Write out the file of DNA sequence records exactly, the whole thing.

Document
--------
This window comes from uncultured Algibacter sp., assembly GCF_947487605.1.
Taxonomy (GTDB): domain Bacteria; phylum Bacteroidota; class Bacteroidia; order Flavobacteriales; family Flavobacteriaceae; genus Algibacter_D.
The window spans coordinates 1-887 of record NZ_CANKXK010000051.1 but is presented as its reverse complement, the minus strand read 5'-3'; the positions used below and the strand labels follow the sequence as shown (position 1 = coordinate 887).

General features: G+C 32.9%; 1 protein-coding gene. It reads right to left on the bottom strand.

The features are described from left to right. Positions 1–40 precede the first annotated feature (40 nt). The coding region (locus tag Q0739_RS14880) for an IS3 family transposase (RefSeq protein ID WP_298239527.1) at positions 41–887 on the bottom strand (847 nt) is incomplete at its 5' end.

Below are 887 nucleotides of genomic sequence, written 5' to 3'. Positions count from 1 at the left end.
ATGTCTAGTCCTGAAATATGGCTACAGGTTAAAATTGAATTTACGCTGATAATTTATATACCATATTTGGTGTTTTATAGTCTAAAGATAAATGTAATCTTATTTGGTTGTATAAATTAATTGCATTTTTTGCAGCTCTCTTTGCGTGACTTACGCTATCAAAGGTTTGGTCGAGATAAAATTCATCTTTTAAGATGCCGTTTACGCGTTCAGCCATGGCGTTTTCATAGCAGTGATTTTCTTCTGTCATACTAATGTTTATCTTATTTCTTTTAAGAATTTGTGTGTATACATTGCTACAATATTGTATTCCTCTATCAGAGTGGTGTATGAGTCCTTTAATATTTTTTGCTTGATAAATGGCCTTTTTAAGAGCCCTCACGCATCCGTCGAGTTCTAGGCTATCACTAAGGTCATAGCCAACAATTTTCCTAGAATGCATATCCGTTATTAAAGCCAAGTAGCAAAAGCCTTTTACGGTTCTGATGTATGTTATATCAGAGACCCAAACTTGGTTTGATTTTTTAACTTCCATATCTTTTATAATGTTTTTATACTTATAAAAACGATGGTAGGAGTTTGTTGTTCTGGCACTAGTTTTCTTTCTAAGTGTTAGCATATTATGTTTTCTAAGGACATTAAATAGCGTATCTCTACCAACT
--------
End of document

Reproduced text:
This window comes from uncultured Algibacter sp., assembly GCF_947487605.1.
Taxonomy (GTDB): domain Bacteria; phylum Bacteroidota; class Bacteroidia; order Flavobacteriales; family Flavobacteriaceae; genus Algibacter_D.
The window spans coordinates 1-887 of record NZ_CANKXK010000051.1 but is presented as its reverse complement, the minus strand read 5'-3'; the positions used below and the strand labels follow the sequence as shown (position 1 = coordinate 887).

General features: G+C 32.9%; 1 protein-coding gene. It reads right to left on the bottom strand.

The features are described from left to right. Positions 1–40 precede the first annotated feature (40 nt). The coding region (locus tag Q0739_RS14880) for an IS3 family transposase (RefSeq protein ID WP_298239527.1) at positions 41–887 on the bottom strand (847 nt) is incomplete at its 5' end.

Below are 887 nucleotides of genomic sequence, written 5' to 3'. Positions count from 1 at the left end.
ATGTCTAGTCCTGAAATATGGCTACAGGTTAAAATTGAATTTACGCTGATAATTTATATACCATATTTGGTGTTTTATAGTCTAAAGATAAATGTAATCTTATTTGGTTGTATAAATTAATTGCATTTTTTGCAGCTCTCTTTGCGTGACTTACGCTATCAAAGGTTTGGTCGAGATAAAATTCATCTTTTAAGATGCCGTTTACGCGTTCAGCCATGGCGTTTTCATAGCAGTGATTTTCTTCTGTCATACTAATGTTTATCTTATTTCTTTTAAGAATTTGTGTGTATACATTGCTACAATATTGTATTCCTCTATCAGAGTGGTGTATGAGTCCTTTAATATTTTTTGCTTGATAAATGGCCTTTTTAAGAGCCCTCACGCATCCGTCGAGTTCTAGGCTATCACTAAGGTCATAGCCAACAATTTTCCTAGAATGCATATCCGTTATTAAAGCCAAGTAGCAAAAGCCTTTTACGGTTCTGATGTATGTTATATCAGAGACCCAAACTTGGTTTGATTTTTTAACTTCCATATCTTTTATAATGTTTTTATACTTATAAAAACGATGGTAGGAGTTTGTTGTTCTGGCACTAGTTTTCTTTCTAAGTGTTAGCATATTATGTTTTCTAAGGACATTAAATAGCGTATCTCTACCAACT